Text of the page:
• Those opposed to restoring the state EITC claimed that taxpayers have gotten a reduction in their sales tax. REALITY: the 2013 tax plan extended sales taxes to more goods and services, increasing the amount of sales tax paid by many consumers not the rate. The reference here is likely to the expiration of the temporary sales tax and high-income surcharge that was put in place to provide a more balanced approach to closing significant budget shortfalls brought on by the job loss of the Great Recession and revenue collapse. This was a temporary sales tax set to expire.
  • Those opposed to restoring the state EITC claim that it works against “empowering” people to work, earn money, and support their families. REALITY: the state EITC only goes to families and individuals who work. And it builds on the success of the federal credit at moving people into the workforce, especially single mothers who struggle to raise their children and hold down a job when affordable child care is out of reach. Here is how the respected Center on Budget and Policy Priorities particular research findings for the benefits to women and children: “Women who benefited from those EITC expansions also experienced higher wage growth in subsequent years than did otherwise similarly situated women.  And, by boosting the employment and earnings of working-age women, the EITC boosts the size of the Social Security retirement benefits they ultimately will receive.  In addition, the research shows that by boosting the employment of single mothers, the EITC reduces the number of female-headed households receiving cash welfare assistance.”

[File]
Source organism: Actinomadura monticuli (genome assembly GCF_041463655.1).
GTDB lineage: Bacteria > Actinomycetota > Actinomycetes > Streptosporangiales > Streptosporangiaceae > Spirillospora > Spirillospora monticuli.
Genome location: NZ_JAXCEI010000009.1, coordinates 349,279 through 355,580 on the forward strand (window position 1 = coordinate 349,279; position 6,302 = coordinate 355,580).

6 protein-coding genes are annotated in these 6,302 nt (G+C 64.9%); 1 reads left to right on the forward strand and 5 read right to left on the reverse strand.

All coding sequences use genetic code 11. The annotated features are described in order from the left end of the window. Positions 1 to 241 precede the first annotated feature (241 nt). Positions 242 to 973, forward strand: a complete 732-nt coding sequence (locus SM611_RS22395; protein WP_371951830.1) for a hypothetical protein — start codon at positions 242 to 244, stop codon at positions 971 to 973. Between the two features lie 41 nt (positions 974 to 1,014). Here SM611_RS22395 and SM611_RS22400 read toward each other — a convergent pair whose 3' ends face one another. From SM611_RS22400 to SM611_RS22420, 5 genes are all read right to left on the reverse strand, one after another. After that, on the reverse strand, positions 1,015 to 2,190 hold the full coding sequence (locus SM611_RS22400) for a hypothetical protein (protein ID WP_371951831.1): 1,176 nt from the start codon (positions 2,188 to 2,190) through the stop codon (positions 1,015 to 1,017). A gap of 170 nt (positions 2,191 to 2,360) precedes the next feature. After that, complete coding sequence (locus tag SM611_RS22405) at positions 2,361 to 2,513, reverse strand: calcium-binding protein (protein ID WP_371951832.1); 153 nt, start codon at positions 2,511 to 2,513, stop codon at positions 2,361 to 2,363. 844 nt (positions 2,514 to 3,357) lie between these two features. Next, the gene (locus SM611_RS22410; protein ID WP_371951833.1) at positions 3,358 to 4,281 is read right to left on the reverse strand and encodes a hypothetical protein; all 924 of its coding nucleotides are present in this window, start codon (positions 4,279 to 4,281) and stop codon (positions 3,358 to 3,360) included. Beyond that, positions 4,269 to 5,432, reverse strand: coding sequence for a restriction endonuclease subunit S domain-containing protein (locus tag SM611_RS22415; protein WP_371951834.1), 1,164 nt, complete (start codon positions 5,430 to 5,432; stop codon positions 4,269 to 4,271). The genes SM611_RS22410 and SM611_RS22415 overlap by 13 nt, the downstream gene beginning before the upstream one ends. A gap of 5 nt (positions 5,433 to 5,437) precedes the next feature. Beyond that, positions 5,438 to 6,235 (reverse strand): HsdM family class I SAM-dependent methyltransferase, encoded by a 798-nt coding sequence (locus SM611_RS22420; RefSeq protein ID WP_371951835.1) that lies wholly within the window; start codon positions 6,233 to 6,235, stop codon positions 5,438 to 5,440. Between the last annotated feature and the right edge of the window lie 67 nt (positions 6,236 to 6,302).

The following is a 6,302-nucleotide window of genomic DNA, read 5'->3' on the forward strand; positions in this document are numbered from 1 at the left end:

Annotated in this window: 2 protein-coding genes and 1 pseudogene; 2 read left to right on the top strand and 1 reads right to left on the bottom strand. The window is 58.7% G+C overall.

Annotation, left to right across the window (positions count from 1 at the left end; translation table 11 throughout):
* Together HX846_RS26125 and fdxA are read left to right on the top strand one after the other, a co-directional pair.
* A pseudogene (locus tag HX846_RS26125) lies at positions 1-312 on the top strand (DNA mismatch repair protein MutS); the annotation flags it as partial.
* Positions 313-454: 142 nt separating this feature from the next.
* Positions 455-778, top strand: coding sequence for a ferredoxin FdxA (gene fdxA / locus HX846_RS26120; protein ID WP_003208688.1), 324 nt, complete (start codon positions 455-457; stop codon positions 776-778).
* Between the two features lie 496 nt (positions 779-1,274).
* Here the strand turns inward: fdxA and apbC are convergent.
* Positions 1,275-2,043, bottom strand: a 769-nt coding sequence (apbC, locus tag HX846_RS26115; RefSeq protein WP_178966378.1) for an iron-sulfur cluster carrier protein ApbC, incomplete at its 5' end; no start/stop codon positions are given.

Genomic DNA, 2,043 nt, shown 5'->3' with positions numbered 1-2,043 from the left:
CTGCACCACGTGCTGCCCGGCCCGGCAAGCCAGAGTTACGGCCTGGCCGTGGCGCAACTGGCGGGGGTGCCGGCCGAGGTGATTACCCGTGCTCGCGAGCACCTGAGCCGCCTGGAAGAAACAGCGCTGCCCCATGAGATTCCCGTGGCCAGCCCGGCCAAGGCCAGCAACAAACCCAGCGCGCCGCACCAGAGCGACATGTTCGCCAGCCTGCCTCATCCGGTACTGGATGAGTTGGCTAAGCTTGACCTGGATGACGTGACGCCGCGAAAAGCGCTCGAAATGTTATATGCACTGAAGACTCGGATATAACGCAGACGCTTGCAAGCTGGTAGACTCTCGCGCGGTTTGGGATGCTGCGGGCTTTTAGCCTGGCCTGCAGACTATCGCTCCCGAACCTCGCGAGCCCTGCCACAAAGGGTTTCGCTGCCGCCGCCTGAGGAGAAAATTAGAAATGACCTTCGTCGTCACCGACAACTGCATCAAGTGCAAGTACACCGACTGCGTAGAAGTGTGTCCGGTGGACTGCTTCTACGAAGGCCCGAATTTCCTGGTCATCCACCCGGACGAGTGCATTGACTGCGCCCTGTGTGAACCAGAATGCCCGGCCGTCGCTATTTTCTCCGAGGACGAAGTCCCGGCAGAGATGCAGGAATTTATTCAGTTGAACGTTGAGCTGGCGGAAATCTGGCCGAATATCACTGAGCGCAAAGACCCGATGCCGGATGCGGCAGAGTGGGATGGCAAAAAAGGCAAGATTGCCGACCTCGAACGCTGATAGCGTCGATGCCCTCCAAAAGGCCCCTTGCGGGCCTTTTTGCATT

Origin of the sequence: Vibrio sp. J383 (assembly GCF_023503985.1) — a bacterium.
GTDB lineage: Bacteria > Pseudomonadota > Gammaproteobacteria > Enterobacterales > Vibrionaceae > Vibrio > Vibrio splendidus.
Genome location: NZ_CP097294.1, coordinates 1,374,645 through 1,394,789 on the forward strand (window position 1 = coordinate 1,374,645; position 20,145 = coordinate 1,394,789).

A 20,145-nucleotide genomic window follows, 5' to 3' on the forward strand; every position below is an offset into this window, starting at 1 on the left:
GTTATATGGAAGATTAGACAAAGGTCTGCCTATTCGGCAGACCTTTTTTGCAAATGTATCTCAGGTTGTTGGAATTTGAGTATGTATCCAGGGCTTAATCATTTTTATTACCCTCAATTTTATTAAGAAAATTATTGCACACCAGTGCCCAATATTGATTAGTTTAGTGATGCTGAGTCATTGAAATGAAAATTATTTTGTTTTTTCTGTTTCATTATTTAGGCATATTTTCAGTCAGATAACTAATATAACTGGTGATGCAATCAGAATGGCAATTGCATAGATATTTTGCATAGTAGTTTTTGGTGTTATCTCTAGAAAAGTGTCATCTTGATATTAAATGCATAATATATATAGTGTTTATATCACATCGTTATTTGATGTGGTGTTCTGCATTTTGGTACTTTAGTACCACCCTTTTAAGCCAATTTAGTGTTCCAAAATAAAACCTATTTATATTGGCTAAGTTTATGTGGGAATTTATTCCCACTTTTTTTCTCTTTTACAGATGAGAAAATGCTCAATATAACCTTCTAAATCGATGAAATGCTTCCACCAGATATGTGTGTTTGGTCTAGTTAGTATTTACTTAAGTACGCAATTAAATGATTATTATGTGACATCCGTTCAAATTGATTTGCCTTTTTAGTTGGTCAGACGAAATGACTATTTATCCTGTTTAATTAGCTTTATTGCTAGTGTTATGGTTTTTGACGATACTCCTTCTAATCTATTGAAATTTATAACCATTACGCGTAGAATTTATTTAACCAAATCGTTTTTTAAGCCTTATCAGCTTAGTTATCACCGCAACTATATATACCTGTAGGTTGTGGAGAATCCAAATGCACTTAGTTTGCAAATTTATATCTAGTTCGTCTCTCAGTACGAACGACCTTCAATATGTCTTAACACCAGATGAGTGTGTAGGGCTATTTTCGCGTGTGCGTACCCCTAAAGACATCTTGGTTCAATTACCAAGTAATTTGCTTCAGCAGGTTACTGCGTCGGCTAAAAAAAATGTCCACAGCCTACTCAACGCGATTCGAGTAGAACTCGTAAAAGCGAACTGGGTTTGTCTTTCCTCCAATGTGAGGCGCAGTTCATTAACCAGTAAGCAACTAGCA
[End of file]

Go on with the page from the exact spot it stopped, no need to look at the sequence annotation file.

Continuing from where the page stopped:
• Those opposed to restoration of the state EITC claimed that they already did enough last year to help working families. REALITY: the 1 million working families who will lose the state EITC will see their taxes go up. The net impact of changing the standard deduction and increasing in the Child Tax Credit by $25 and making all the other tax changes is still an increase in taxes for some taxpayers. For example, a married couple with two kids earned around $23,400 in taxable income before paying income taxes under the old tax code. Under the new tax plan that family will begin to pay state income taxes once it earns around $19,400 in taxable income.

Finally, the state EITC restoration would have been paid for by reducing the size of the tax cut for large, profitable corporations from a rate reduction of 6 to 5 percent to a rate reduction of 6 to 5.6 percent.The amendment would put greater balance into distributing the benefits of the tax plan passed last year.

BOTTOM-LINE REALITY: Supporting low-income working families is more likely to strengthen the economy than providing large, profitable corporations with a tax cut that they aren’t likely to spend locally or use to expand their payroll in the state.